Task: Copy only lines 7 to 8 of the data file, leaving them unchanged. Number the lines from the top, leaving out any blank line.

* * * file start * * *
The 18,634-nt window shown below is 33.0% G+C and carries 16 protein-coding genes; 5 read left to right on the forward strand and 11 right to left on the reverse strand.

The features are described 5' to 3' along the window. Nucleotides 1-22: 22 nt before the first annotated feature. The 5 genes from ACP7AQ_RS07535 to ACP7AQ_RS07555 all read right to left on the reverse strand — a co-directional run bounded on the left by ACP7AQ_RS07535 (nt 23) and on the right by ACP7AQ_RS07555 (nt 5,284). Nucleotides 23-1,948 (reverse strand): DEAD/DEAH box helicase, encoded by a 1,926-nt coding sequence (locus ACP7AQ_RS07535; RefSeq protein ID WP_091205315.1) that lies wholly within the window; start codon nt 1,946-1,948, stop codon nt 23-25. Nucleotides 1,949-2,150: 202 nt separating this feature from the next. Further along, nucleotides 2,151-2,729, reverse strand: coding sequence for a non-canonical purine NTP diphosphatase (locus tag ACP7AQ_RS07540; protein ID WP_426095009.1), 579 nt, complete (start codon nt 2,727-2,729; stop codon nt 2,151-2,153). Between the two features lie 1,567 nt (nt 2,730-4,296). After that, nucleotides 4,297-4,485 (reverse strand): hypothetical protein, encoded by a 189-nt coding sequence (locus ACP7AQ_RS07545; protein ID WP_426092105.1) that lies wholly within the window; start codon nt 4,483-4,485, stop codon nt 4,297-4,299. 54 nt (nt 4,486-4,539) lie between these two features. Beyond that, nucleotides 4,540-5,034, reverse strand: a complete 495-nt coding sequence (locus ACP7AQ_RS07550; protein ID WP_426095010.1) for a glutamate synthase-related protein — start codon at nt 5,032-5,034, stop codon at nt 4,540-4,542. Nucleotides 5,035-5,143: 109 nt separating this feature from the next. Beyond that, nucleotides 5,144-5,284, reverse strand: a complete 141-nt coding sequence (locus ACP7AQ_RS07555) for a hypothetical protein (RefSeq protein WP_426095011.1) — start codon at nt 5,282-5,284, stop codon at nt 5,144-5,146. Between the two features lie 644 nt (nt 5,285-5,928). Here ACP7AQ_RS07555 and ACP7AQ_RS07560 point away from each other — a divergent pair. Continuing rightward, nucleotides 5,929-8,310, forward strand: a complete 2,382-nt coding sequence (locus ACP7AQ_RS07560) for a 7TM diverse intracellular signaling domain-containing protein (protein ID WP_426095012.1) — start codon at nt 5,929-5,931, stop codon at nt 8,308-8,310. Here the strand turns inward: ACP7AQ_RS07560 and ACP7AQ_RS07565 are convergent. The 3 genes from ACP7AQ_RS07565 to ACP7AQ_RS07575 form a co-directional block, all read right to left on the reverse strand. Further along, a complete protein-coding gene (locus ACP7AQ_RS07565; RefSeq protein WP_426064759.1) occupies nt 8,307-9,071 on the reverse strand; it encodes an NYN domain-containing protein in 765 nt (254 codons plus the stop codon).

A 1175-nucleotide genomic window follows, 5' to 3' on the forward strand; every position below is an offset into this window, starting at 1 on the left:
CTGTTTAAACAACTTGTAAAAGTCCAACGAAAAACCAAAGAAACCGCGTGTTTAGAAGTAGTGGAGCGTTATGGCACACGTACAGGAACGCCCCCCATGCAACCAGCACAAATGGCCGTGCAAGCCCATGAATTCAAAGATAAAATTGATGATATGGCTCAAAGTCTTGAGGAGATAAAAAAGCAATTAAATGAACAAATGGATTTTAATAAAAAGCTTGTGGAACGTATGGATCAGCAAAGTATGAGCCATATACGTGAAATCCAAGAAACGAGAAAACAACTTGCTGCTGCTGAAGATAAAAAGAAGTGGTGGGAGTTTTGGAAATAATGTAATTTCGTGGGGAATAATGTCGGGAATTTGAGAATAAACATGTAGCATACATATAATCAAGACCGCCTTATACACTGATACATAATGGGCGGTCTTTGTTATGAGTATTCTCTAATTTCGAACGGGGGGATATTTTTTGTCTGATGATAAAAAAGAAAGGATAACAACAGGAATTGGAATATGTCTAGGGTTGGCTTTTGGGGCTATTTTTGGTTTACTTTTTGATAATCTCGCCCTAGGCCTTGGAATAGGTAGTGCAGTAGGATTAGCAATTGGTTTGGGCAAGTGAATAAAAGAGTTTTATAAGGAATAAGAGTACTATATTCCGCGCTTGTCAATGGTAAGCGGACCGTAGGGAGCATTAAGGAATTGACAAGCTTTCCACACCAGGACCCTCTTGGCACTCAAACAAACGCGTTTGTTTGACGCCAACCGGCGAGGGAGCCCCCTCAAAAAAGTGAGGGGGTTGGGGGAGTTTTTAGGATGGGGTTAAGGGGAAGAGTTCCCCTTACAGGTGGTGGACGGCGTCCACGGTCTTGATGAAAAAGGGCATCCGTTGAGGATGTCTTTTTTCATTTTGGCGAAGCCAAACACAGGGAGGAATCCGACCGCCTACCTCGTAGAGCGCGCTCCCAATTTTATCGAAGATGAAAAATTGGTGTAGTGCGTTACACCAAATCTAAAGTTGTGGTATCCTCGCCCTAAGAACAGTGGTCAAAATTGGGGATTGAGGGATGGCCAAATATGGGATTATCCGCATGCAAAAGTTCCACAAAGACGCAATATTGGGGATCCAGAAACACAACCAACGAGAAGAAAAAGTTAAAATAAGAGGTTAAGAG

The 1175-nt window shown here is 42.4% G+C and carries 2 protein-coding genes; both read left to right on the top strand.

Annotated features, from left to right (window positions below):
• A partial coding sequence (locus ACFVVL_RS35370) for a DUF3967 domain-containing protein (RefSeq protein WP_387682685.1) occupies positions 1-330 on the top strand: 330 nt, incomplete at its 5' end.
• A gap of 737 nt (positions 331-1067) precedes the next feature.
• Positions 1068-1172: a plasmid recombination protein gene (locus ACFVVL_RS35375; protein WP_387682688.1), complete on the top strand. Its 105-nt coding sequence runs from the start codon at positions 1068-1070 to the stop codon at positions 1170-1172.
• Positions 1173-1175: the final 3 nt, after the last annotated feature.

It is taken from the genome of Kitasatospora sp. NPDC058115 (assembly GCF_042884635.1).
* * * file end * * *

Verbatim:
• A partial coding sequence (locus ACFVVL_RS35370) for a DUF3967 domain-containing protein (RefSeq protein WP_387682685.1) occupies positions 1-330 on the top strand: 330 nt, incomplete at its 5' end.
• A gap of 737 nt (positions 331-1067) precedes the next feature.